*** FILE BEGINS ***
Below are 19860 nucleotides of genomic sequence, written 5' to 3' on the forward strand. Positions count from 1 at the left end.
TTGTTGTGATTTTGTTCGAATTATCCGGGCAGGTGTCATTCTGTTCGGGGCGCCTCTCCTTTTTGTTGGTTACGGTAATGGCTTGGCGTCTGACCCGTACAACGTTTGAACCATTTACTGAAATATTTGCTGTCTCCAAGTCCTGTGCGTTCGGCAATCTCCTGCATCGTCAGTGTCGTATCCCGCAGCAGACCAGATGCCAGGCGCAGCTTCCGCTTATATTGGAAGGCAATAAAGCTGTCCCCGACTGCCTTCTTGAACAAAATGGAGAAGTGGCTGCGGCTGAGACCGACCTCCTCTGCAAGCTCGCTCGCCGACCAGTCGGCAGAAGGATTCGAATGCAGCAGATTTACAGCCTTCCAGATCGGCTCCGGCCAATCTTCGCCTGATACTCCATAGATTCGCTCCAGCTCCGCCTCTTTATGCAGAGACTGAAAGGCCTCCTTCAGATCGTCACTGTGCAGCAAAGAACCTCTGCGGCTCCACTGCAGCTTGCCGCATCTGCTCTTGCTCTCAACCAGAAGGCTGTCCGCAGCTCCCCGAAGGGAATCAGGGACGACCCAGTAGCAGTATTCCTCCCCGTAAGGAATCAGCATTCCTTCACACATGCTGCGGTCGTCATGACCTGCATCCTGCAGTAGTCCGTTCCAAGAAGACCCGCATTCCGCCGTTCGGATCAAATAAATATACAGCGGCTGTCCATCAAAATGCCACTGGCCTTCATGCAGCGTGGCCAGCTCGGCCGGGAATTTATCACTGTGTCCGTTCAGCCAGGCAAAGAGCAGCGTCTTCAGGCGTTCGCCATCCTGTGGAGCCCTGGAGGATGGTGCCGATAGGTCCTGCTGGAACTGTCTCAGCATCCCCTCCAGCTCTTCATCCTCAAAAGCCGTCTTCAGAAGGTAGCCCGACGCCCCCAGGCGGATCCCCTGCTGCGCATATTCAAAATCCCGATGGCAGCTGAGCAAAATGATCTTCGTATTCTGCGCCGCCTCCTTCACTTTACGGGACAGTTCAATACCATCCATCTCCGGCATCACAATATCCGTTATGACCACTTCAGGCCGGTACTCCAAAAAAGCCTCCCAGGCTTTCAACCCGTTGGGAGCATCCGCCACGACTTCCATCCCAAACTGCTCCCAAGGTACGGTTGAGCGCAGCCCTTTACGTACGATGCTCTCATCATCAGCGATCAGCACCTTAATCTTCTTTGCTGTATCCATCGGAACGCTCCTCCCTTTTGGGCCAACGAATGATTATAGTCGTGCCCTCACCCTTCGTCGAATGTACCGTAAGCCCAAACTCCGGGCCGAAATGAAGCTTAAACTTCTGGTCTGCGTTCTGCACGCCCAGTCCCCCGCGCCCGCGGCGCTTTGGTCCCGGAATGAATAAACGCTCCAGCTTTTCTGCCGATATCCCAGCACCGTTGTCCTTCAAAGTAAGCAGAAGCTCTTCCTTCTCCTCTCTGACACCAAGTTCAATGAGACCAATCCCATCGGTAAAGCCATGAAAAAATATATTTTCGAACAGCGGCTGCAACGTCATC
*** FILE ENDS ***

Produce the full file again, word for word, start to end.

Below are 19860 nucleotides of genomic sequence, written 5' to 3' on the forward strand. Positions count from 1 at the left end.
TTGTTGTGATTTTGTTCGAATTATCCGGGCAGGTGTCATTCTGTTCGGGGCGCCTCTCCTTTTTGTTGGTTACGGTAATGGCTTGGCGTCTGACCCGTACAACGTTTGAACCATTTACTGAAATATTTGCTGTCTCCAAGTCCTGTGCGTTCGGCAATCTCCTGCATCGTCAGTGTCGTATCCCGCAGCAGACCAGATGCCAGGCGCAGCTTCCGCTTATATTGGAAGGCAATAAAGCTGTCCCCGACTGCCTTCTTGAACAAAATGGAGAAGTGGCTGCGGCTGAGACCGACCTCCTCTGCAAGCTCGCTCGCCGACCAGTCGGCAGAAGGATTCGAATGCAGCAGATTTACAGCCTTCCAGATCGGCTCCGGCCAATCTTCGCCTGATACTCCATAGATTCGCTCCAGCTCCGCCTCTTTATGCAGAGACTGAAAGGCCTCCTTCAGATCGTCACTGTGCAGCAAAGAACCTCTGCGGCTCCACTGCAGCTTGCCGCATCTGCTCTTGCTCTCAACCAGAAGGCTGTCCGCAGCTCCCCGAAGGGAATCAGGGACGACCCAGTAGCAGTATTCCTCCCCGTAAGGAATCAGCATTCCTTCACACATGCTGCGGTCGTCATGACCTGCATCCTGCAGTAGTCCGTTCCAAGAAGACCCGCATTCCGCCGTTCGGATCAAATAAATATACAGCGGCTGTCCATCAAAATGCCACTGGCCTTCATGCAGCGTGGCCAGCTCGGCCGGGAATTTATCACTGTGTCCGTTCAGCCAGGCAAAGAGCAGCGTCTTCAGGCGTTCGCCATCCTGTGGAGCCCTGGAGGATGGTGCCGATAGGTCCTGCTGGAACTGTCTCAGCATCCCCTCCAGCTCTTCATCCTCAAAAGCCGTCTTCAGAAGGTAGCCCGACGCCCCCAGGCGGATCCCCTGCTGCGCATATTCAAAATCCCGATGGCAGCTGAGCAAAATGATCTTCGTATTCTGCGCCGCCTCCTTCACTTTACGGGACAGTTCAATACCATCCATCTCCGGCATCACAATATCCGTTATGACCACTTCAGGCCGGTACTCCAAAAAAGCCTCCCAGGCTTTCAACCCGTTGGGAGCATCCGCCACGACTTCCATCCCAAACTGCTCCCAAGGTACGGTTGAGCGCAGCCCTTTACGTACGATGCTCTCATCATCAGCGATCAGCACCTTAATCTTCTTTGCTGTATCCATCGGAACGCTCCTCCCTTTTGGGCCAACGAATGATTATAGTCGTGCCCTCACCCTTCGTCGAATGTACCGTAAGCCCAAACTCCGGGCCGAAATGAAGCTTAAACTTCTGGTCTGCGTTCTGCACGCCCAGTCCCCCGCGCCCGCGGCGCTTTGGTCCCGGAATGAATAAACGCTCCAGCTTTTCTGCCGATATCCCAGCACCGTTGTCCTTCAAAGTAAGCAGAAGCTCTTCCTTCTCCTCTCTGACACCAAGTTCAATGAGACCAATCCCATCGGTAAAGCCATGAAAAAATATATTTTCGAACAGCGGCTGCAACGTCATC